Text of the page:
In my previous post, Avoiding Iteration Zero, I suggested starting with “the one obvious thing that needs to be done? (Hint: it’s not ‘login.’)” As Jon Kern has recently mentioned, this same topic has come up elsewhere.
I was also in that list discussion.
Jon is, of course, right in a narrow sense. You can start with login, if you want. You can also start with an Iteration Zero. (Or, an Iteration Minus One, as I’ve seen one organization do when their list of pre-planning outgrew one iteration.) I’ve observed that you can generally get better software, faster if you start somewhere else.
There are some very good reasons for this. For one thing, it’s unlikely that you’ll find much business value in delivering a system that allows people to login, but do nothing else. Unless you’re writing a login package for others to integrate into their code, something else is the central idea of the system. Surely there are some things about that central idea that we don’t yet know in detail. By contrast, “login” is fairly widely known and understood (even if sometimes implemented poorly). Even if we decide we can’t deliver the system without “login,” we can learn important things earlier if we work on the central idea first. (And I can imagine, in a pinch, having a usable system where access was controlled by putting the computer in a secure room where only those with authority could touch it.)
Learning important information sooner is one of the subtle but powerful benefits of working in an Agile fashion. It can help the business make better decisions about priority, or even about the direction of the effort. That’s one of the tenets of the Lean Startup focus, but it works for established organizations, too. There’s almost always something new about what we’re doing, or we wouldn’t be spending money doing it.
This pattern of accelerating learning is powerful for businesses that use it. But it’s also powerful for programmers working on the code. As we build our application, we can learn about better ways to structure the code, and we can use that information when we’re writing further code. I’ve found this to allow me to do a better job when developing code in an iterative-incremental fashion than when creating an up-front design and then following it.
Let’s look in more detail at Jon’s suggested beginning:
For example, to start, you can simply check that the response has “Login Succeeded” ( or “Login Failed” for testing that a bogus login attempt does indeed fail). …simply:Scenario: Successful Login When I login as admin Then I should be logged in Scenario: Failed Login When I login as asdf56ghasdkfh Then I should be not logged in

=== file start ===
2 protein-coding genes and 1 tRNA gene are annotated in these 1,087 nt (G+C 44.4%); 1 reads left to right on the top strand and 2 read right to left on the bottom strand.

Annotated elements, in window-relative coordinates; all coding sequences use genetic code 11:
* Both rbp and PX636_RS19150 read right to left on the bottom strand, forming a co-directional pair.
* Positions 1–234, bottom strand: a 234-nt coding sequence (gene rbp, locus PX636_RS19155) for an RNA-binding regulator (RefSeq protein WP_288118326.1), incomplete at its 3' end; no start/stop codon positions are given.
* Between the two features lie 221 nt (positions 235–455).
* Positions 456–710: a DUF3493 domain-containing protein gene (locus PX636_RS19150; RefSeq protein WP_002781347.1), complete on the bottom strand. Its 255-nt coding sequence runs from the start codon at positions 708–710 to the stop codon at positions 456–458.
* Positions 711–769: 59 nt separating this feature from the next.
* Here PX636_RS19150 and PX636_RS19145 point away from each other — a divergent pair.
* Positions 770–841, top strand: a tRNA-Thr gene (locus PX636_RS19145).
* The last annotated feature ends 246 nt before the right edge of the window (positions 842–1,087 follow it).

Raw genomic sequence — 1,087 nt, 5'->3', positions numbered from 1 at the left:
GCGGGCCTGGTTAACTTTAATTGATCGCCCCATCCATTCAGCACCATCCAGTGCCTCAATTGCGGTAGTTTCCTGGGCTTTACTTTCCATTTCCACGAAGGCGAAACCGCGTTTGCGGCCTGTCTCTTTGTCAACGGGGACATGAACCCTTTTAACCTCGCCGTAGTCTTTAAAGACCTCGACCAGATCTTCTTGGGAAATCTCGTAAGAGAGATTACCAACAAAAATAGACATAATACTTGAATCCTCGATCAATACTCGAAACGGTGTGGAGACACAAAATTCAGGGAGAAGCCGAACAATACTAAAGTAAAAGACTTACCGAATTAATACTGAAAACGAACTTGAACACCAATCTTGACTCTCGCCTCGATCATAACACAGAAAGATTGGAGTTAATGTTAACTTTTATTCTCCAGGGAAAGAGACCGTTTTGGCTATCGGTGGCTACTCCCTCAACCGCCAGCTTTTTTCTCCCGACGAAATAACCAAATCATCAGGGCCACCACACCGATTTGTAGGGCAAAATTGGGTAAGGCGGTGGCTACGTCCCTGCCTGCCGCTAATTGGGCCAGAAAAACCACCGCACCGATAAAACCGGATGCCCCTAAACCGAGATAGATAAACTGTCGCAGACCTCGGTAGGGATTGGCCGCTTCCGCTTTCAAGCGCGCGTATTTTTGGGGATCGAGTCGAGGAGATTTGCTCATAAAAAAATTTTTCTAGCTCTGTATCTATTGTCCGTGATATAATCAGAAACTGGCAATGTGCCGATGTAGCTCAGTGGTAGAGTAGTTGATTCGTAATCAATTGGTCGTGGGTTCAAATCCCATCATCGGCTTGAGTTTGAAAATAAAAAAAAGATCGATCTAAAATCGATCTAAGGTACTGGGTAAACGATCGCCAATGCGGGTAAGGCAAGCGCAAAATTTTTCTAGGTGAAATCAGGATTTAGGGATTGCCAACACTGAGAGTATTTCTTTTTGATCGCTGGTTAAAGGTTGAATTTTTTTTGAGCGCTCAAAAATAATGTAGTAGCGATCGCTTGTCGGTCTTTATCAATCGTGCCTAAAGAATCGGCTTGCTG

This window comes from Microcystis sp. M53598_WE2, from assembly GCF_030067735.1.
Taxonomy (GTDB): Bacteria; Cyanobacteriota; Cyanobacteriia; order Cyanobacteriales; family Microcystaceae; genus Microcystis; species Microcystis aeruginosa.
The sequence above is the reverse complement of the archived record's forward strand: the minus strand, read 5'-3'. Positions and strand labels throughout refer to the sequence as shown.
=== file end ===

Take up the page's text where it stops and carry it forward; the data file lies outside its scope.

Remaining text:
And your steps would hide the logic for filling in the login form and checking for success:Given /^I login as "([^"]*)"$/ do |login| @login_name = login visit login_path fill_in "login", :with => login fill_in "password", :with => "password" click_button "login_button" end Then /^I should be logged in$/ do response.should contain "Login Succeeded" end Then /^I should not be logged in$/ do response.should contain "Login Failed. Please try again." end
Given this simple start, where will we put our access control logic? Most likely in our Controller of MVC or Presenter of MVP. Then we’ll decide to which page we direct the user. In effect, we’re protecting the “Login Succeeded” page from the unauthenticated. Is that page the asset whose access we want to control?
I once worked with a client who had an application that allowed authorized users to access the documents to which they were authorized. It was not an Agile shop, and they were not working in short iterations using small stories. They had, however, been delivering new functionality in each release for a number of years. And they were very thorough programmers, carefully checking that they were not delivering bugs. Having started with the idea of access control, they had ended up with their authorization check in the Action class of their Struts app. Over time, there was a need for further authorization concerning some documents. Only an authorized user could see any document, but some documents were only available to a subset of users. The Action class checked that the user was logged in, retrieved the list of documents, and then filtered out the ones that particular user was not allowed to see.